THE government has said it is exploring more markets of tobacco in Middle East, Northern Africa and Eastern Asia.

Despite dramatic declines in smoking, the tobacco industry remains the largest provider of foreign currency in the country with an annual return of $265m.

Minister for Agriculture, Prof Adolf Mkenda, told reporters on Monday after his meeting with the management and members of Tanzania Tobacco Board (TTB) that the government wanted to export its finest tobacco to China, Saudi Arabia, Indonesia, Algeria, Egypt and Sudan, among other countries.

“If we want to succeed we must revive our processing factories as soon as possible,” he said. Two of the processing factories in Morogoro and Songea are no longer working, according to the minister.

The minister, who was irked by foreign buyers trying to monopolise the cash crop, said his ministry would seek audience with the ministry of Foreign Affairs and East African Cooperation to adopt a government-to-government strategy to reach the foreign markets.

“The current system is not good. Some buyers are skipping locally produced tobacco or demand to buy at a low price… they push farmers to sell their produce to Zambia. For no reason traders go to Zambia to buy the same crop they rejected in Tanzania and at a high price… this is unacceptable,” he said.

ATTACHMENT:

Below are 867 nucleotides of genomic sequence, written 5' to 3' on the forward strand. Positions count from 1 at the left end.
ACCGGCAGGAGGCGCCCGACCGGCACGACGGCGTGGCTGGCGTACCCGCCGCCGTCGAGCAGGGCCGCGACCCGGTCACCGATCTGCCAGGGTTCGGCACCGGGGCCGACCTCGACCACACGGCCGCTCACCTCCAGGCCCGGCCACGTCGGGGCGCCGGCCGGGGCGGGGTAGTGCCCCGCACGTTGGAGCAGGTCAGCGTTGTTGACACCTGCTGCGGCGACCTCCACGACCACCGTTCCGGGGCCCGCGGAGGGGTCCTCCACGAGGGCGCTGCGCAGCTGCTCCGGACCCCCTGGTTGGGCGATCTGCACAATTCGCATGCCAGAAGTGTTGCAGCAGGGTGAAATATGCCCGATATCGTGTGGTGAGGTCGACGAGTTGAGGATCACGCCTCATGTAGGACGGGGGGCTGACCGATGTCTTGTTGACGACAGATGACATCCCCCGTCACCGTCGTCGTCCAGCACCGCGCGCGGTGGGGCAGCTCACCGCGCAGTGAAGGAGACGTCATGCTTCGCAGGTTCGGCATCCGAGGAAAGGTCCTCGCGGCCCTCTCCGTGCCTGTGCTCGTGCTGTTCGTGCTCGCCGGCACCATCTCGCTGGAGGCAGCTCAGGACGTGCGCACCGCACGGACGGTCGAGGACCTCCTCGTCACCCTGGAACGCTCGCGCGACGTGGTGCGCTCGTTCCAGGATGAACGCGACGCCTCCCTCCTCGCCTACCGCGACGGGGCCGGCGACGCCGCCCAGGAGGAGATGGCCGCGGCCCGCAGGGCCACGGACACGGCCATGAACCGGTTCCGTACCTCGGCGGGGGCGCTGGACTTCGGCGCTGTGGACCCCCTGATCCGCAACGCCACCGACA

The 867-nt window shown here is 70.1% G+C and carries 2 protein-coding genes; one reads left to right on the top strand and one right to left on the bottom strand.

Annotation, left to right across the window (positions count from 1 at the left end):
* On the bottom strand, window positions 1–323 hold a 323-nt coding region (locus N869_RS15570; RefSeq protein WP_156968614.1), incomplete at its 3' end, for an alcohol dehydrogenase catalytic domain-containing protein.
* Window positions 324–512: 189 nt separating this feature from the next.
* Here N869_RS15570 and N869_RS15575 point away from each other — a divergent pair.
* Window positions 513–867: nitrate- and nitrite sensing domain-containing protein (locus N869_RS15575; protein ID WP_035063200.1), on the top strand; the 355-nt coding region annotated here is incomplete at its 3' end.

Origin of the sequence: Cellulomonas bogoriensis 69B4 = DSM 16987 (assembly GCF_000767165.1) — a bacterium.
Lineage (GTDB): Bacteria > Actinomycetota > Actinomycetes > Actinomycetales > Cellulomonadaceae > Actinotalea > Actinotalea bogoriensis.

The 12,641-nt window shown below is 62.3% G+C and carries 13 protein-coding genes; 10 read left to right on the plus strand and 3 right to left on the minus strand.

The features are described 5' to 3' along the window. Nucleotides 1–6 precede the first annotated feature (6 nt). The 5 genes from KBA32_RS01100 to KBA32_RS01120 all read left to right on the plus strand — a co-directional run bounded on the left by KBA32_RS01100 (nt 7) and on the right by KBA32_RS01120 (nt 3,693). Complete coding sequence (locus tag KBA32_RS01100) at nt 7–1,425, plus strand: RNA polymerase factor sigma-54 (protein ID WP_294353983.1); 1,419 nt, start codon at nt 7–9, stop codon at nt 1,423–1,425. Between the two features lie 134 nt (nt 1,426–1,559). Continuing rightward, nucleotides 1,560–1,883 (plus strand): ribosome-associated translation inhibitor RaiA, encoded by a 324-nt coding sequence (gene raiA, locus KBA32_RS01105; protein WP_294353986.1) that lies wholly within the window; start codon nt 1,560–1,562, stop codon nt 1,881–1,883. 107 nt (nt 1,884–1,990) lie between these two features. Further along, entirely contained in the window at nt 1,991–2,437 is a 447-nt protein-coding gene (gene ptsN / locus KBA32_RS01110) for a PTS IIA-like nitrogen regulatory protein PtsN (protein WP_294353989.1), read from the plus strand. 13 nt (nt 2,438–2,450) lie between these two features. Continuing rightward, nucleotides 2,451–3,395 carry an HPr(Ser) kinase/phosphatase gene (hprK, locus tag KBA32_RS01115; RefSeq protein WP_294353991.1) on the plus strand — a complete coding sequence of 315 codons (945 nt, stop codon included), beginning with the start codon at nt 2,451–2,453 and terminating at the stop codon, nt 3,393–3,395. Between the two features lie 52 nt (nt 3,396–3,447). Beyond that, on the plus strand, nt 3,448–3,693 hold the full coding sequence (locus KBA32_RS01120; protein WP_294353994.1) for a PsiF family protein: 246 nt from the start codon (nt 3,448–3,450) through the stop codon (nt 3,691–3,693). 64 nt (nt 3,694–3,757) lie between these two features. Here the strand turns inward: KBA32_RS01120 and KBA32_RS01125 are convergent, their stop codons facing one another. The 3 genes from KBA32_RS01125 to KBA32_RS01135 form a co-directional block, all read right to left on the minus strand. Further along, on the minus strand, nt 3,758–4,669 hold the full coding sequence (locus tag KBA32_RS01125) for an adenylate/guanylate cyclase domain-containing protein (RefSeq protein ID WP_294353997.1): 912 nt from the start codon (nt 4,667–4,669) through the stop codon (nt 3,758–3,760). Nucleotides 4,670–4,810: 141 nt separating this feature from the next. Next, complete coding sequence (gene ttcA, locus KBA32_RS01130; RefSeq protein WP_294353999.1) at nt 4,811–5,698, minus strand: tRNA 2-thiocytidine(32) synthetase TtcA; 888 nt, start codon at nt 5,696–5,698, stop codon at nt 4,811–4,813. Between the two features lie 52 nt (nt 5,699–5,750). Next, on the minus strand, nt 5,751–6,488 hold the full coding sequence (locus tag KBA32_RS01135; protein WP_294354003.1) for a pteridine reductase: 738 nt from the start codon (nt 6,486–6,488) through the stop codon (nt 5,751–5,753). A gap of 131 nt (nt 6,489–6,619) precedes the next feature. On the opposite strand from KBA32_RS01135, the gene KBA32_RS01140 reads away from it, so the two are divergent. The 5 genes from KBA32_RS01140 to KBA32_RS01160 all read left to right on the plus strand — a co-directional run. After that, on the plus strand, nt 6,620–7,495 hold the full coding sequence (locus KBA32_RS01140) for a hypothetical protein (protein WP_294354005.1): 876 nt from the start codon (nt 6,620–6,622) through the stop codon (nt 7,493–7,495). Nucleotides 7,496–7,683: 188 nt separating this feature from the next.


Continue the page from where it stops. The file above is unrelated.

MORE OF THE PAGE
The minister urged TTB to ensure competitiveness in the cash crop as the government worked hard to find more markets.

Prof Mkenda was concerned that contracts agreed between farmers and dealers were limited compared to the volume of tobacco produced in the country. He also urged embassies and high commissions of Tanzania to help explore more foreign markets.

Tobacco production has been largely hit by world market buyers who control the price and volume of tobacco to enter the market.

Deputy Minister for Agriculture Hussein Bashe said global demand for tobacco had declined by 5 per cent.

Mr Bashe noted that tobacco production in Tanzania was expected to rise to 67,000 metric tonnes in 2020/21 from 42,000 metric tonnes in 2019/20.

“This is due to the emergence of local buyers,” he said. According to the government, 65 per cent of the cigarettes produced in Tanzania are exported to foreign countries.

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